So, what do you do when the fine folks from Microsoft take the time to call you about an issue with your PC? Hang up! It’s a scam. Microsoft never calls end users directly. But that’s not what people might be led to believe because, recently, there has been an increase in what I’m calling “cold-call phishing” attempts.
Here’s what happens:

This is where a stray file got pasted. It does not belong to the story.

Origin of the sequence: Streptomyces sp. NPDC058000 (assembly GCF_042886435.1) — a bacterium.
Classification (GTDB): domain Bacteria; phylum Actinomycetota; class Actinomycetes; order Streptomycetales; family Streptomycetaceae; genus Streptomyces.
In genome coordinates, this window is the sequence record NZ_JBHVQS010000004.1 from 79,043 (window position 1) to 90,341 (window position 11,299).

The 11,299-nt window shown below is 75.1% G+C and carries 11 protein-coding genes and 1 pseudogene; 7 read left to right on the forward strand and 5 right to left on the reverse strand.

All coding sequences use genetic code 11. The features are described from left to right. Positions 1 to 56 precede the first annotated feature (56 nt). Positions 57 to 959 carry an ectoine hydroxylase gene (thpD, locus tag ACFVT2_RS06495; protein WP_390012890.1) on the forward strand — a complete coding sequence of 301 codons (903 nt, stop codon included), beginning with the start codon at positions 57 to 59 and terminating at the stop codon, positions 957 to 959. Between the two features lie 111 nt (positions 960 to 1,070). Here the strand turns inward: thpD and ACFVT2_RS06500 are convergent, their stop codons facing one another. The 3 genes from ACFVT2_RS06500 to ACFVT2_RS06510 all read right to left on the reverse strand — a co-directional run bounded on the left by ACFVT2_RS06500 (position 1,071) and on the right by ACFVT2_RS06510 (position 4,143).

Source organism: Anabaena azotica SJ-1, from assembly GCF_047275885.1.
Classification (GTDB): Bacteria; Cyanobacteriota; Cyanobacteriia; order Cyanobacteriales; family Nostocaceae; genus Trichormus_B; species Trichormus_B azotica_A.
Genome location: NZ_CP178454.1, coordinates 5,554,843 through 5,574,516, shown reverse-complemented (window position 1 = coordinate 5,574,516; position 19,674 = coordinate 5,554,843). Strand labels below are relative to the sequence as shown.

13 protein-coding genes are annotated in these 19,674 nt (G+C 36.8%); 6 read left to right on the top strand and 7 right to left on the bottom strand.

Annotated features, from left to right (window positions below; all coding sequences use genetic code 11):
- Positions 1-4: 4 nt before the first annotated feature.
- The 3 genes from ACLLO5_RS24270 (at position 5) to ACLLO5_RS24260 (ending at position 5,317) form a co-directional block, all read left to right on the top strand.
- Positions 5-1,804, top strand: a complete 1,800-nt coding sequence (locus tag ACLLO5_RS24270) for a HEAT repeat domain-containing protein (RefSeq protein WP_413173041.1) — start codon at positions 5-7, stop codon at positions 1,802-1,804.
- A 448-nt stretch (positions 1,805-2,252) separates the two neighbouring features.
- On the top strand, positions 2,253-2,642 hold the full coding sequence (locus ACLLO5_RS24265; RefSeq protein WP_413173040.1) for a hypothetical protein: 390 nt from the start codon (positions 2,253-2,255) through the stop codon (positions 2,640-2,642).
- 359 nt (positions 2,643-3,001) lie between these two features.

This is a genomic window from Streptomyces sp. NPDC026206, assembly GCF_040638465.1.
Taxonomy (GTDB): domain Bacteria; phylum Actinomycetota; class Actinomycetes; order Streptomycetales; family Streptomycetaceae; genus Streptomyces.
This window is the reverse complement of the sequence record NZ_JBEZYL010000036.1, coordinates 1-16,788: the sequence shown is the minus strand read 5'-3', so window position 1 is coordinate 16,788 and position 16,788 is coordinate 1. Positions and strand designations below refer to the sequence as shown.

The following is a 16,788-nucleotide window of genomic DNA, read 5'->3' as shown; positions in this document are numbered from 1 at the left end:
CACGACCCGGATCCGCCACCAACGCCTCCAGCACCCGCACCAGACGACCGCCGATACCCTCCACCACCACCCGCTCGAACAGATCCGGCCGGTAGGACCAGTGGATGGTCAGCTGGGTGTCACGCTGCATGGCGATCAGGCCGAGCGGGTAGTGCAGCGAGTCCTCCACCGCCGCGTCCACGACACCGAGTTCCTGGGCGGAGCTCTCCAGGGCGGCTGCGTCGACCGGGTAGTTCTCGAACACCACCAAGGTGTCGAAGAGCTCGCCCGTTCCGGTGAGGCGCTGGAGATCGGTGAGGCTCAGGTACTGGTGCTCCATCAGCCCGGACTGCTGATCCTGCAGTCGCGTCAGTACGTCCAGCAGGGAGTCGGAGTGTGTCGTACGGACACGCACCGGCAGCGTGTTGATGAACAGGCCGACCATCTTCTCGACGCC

The caller, claiming he’s from Microsoft tech support, will say they’ve detected that a virus or malware has invaded your computer, your computer may even have a similar message pop up on the screen just before you received the call. He’ll offer to help by directing you to certain websites, and then ask to remotely take control your PC to expedite the removal of such malware. Once inside your PC, he’ll install various “removal tools.” Now is when he’ll tell you “it’s worse than originally thought” and say you’ll need to pay for a different tool or, for a small fee, he’ll remove it manually. Once you agree to pay, the caller will either ask you for your credit card number to complete the transaction or lead you to a screen where you can “securely” input your credit card info. Finally, he’ll say he’s successfully cleaned up the virus and will leave a few “extra tools” installed to prevent this from happening again. Thank you for your time and patience.